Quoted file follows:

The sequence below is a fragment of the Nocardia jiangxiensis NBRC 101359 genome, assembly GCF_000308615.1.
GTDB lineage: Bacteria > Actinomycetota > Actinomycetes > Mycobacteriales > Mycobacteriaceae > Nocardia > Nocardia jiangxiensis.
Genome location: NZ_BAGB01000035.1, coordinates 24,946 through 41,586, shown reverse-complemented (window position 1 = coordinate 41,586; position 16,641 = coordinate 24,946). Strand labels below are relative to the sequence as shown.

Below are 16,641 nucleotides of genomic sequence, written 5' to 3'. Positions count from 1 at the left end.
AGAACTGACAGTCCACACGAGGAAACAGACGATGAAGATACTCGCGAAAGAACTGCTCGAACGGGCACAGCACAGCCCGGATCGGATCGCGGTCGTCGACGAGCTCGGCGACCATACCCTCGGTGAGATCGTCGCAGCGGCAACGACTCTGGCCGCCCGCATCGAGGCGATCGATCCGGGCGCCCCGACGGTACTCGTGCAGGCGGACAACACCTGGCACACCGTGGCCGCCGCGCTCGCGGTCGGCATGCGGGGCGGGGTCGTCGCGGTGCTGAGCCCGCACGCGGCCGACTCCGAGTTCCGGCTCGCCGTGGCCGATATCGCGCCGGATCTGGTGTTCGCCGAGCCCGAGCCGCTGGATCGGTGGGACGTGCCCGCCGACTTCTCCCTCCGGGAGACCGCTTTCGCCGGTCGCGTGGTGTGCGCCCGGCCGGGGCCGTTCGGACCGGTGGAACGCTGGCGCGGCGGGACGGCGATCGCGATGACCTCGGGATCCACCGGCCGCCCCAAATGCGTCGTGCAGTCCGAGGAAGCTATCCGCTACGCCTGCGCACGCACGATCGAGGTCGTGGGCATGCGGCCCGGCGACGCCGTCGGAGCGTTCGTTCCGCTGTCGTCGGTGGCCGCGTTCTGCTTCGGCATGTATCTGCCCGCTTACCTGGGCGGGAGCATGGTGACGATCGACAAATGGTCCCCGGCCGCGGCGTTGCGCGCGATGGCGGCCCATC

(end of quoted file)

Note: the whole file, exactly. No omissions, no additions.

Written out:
The sequence below is a fragment of the Nocardia jiangxiensis NBRC 101359 genome, assembly GCF_000308615.1.
GTDB lineage: Bacteria > Actinomycetota > Actinomycetes > Mycobacteriales > Mycobacteriaceae > Nocardia > Nocardia jiangxiensis.
Genome location: NZ_BAGB01000035.1, coordinates 24,946 through 41,586, shown reverse-complemented (window position 1 = coordinate 41,586; position 16,641 = coordinate 24,946). Strand labels below are relative to the sequence as shown.

Below are 16,641 nucleotides of genomic sequence, written 5' to 3'. Positions count from 1 at the left end.
AGAACTGACAGTCCACACGAGGAAACAGACGATGAAGATACTCGCGAAAGAACTGCTCGAACGGGCACAGCACAGCCCGGATCGGATCGCGGTCGTCGACGAGCTCGGCGACCATACCCTCGGTGAGATCGTCGCAGCGGCAACGACTCTGGCCGCCCGCATCGAGGCGATCGATCCGGGCGCCCCGACGGTACTCGTGCAGGCGGACAACACCTGGCACACCGTGGCCGCCGCGCTCGCGGTCGGCATGCGGGGCGGGGTCGTCGCGGTGCTGAGCCCGCACGCGGCCGACTCCGAGTTCCGGCTCGCCGTGGCCGATATCGCGCCGGATCTGGTGTTCGCCGAGCCCGAGCCGCTGGATCGGTGGGACGTGCCCGCCGACTTCTCCCTCCGGGAGACCGCTTTCGCCGGTCGCGTGGTGTGCGCCCGGCCGGGGCCGTTCGGACCGGTGGAACGCTGGCGCGGCGGGACGGCGATCGCGATGACCTCGGGATCCACCGGCCGCCCCAAATGCGTCGTGCAGTCCGAGGAAGCTATCCGCTACGCCTGCGCACGCACGATCGAGGTCGTGGGCATGCGGCCCGGCGACGCCGTCGGAGCGTTCGTTCCGCTGTCGTCGGTGGCCGCGTTCTGCTTCGGCATGTATCTGCCCGCTTACCTGGGCGGGAGCATGGTGACGATCGACAAATGGTCCCCGGCCGCGGCGTTGCGCGCGATGGCGGCCCATC